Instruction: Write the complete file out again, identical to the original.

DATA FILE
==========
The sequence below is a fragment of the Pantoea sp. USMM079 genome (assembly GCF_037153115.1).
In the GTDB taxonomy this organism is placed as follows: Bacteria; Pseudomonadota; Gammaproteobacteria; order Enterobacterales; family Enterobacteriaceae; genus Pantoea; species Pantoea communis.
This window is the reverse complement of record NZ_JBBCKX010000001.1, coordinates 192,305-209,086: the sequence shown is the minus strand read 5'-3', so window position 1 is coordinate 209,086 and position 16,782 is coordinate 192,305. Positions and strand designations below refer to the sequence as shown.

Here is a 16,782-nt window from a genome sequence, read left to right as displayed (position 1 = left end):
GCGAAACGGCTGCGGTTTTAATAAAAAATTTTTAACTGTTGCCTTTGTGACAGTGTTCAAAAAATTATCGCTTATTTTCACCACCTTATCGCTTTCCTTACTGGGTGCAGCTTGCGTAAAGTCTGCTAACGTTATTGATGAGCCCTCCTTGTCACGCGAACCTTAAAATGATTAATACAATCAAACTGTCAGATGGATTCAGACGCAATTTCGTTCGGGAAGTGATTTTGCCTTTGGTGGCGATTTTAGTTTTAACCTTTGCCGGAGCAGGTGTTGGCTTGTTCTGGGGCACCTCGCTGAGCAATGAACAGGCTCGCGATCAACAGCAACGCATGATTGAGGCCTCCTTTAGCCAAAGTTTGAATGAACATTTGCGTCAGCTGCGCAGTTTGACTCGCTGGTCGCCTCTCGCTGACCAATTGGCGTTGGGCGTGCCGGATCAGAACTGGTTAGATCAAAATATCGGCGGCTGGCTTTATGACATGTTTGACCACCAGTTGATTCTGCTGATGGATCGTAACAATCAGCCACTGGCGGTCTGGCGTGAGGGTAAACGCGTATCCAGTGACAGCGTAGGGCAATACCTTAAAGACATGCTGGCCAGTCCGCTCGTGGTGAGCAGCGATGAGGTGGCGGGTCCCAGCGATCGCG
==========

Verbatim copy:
The sequence below is a fragment of the Pantoea sp. USMM079 genome (assembly GCF_037153115.1).
In the GTDB taxonomy this organism is placed as follows: Bacteria; Pseudomonadota; Gammaproteobacteria; order Enterobacterales; family Enterobacteriaceae; genus Pantoea; species Pantoea communis.
This window is the reverse complement of record NZ_JBBCKX010000001.1, coordinates 192,305-209,086: the sequence shown is the minus strand read 5'-3', so window position 1 is coordinate 209,086 and position 16,782 is coordinate 192,305. Positions and strand designations below refer to the sequence as shown.

Here is a 16,782-nt window from a genome sequence, read left to right as displayed (position 1 = left end):
GCGAAACGGCTGCGGTTTTAATAAAAAATTTTTAACTGTTGCCTTTGTGACAGTGTTCAAAAAATTATCGCTTATTTTCACCACCTTATCGCTTTCCTTACTGGGTGCAGCTTGCGTAAAGTCTGCTAACGTTATTGATGAGCCCTCCTTGTCACGCGAACCTTAAAATGATTAATACAATCAAACTGTCAGATGGATTCAGACGCAATTTCGTTCGGGAAGTGATTTTGCCTTTGGTGGCGATTTTAGTTTTAACCTTTGCCGGAGCAGGTGTTGGCTTGTTCTGGGGCACCTCGCTGAGCAATGAACAGGCTCGCGATCAACAGCAACGCATGATTGAGGCCTCCTTTAGCCAAAGTTTGAATGAACATTTGCGTCAGCTGCGCAGTTTGACTCGCTGGTCGCCTCTCGCTGACCAATTGGCGTTGGGCGTGCCGGATCAGAACTGGTTAGATCAAAATATCGGCGGCTGGCTTTATGACATGTTTGACCACCAGTTGATTCTGCTGATGGATCGTAACAATCAGCCACTGGCGGTCTGGCGTGAGGGTAAACGCGTATCCAGTGACAGCGTAGGGCAATACCTTAAAGACATGCTGGCCAGTCCGCTCGTGGTGAGCAGCGATGAGGTGGCGGGTCCCAGCGATCGCG